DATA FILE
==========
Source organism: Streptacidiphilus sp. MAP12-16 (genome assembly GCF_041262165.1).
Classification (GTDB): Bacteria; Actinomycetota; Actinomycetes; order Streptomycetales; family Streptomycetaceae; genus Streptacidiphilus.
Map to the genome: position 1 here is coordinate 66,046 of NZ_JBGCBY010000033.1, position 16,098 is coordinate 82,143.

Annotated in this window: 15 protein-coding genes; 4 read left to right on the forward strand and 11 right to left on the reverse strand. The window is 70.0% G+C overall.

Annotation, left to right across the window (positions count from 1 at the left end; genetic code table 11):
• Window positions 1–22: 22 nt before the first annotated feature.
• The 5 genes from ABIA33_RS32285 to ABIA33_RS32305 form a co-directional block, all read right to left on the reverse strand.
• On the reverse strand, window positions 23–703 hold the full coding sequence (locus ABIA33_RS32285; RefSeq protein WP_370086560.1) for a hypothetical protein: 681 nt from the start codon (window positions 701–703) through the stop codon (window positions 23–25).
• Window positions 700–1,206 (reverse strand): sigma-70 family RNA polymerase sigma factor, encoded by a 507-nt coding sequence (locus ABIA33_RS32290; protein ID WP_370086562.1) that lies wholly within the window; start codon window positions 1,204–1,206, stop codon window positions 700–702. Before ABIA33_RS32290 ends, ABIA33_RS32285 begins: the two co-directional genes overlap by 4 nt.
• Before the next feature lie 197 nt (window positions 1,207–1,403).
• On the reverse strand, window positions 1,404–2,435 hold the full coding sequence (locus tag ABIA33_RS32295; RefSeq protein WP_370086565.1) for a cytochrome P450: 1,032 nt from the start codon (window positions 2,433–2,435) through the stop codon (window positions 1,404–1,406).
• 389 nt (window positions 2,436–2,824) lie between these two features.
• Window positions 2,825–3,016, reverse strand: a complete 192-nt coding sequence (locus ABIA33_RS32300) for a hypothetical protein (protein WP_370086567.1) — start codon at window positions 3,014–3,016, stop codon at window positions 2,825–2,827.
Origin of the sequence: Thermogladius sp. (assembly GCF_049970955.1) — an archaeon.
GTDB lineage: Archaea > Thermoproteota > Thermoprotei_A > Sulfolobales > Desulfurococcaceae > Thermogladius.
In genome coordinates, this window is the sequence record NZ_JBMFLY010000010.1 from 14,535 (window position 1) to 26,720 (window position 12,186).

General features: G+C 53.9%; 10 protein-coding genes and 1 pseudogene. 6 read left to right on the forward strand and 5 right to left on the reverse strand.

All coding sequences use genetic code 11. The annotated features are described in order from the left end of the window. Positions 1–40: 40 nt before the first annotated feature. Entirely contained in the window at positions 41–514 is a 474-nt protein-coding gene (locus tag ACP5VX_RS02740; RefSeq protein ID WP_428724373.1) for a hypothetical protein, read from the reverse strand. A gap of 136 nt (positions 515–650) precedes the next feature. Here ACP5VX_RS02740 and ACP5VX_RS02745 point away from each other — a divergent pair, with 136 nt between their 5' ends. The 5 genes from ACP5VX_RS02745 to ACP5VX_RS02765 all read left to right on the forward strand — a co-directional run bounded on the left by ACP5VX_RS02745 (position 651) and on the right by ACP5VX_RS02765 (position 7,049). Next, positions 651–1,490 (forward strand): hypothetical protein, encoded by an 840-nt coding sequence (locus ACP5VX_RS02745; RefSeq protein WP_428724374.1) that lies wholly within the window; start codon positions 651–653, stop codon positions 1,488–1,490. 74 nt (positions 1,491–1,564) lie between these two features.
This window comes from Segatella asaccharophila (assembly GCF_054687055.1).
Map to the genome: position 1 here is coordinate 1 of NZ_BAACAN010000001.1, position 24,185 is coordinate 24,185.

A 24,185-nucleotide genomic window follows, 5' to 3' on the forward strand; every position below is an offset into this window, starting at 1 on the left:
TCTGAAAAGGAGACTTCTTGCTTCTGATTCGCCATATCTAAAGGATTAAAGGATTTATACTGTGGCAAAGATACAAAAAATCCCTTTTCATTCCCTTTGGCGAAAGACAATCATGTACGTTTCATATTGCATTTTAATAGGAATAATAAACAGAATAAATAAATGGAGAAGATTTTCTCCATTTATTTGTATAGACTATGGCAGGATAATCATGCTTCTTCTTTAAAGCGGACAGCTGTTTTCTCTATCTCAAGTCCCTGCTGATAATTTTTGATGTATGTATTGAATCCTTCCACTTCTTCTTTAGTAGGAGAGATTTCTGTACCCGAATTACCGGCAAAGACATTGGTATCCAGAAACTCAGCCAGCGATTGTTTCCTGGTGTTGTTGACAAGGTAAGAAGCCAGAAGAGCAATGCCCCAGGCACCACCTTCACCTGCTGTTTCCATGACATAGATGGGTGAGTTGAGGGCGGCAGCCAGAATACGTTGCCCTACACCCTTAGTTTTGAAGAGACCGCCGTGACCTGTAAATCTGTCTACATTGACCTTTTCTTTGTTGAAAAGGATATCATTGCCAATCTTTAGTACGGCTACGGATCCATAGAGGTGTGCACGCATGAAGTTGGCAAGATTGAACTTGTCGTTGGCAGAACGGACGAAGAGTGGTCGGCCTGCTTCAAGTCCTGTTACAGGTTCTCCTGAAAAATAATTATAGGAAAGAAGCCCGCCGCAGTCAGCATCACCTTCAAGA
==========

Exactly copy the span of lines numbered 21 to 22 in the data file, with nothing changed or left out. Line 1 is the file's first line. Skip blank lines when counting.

A 24,185-nucleotide genomic window follows, 5' to 3' on the forward strand; every position below is an offset into this window, starting at 1 on the left:
TCTGAAAAGGAGACTTCTTGCTTCTGATTCGCCATATCTAAAGGATTAAAGGATTTATACTGTGGCAAAGATACAAAAAATCCCTTTTCATTCCCTTTGGCGAAAGACAATCATGTACGTTTCATATTGCATTTTAATAGGAATAATAAACAGAATAAATAAATGGAGAAGATTTTCTCCATTTATTTGTATAGACTATGGCAGGATAATCATGCTTCTTCTTTAAAGCGGACAGCTGTTTTCTCTATCTCAAGTCCCTGCTGATAATTTTTGATGTATGTATTGAATCCTTCCACTTCTTCTTTAGTAGGAGAGATTTCTGTACCCGAATTACCGGCAAAGACATTGGTATCCAGAAACTCAGCCAGCGATTGTTTCCTGGTGTTGTTGACAAGGTAAGAAGCCAGAAGAGCAATGCCCCAGGCACCACCTTCACCTGCTGTTTCCATGACATAGATGGGTGAGTTGAGGGCGGCAGCCAGAATACGTTGCCCTACACCCTTAGTTTTGAAGAGACCGCCGTGACCTGTAAATCTGTCTACATTGACCTTTTCTTTGTTGAAAAGGATATCATTGCCAATCTTTAGTACGGCTACGGATCCATAGAGGTGTGCACGCATGAAGTTGGCAAGATTGAACTTGTCGTTGGCAGAACGGACGAAGAGTGGTCGGCCTGCTTCAAGTCCTGTTACAGGTTCTCCTGAAAAATAATTATAGGAAAGAAGCCCGCCGCAGTCAGCATCACCTTCAAGA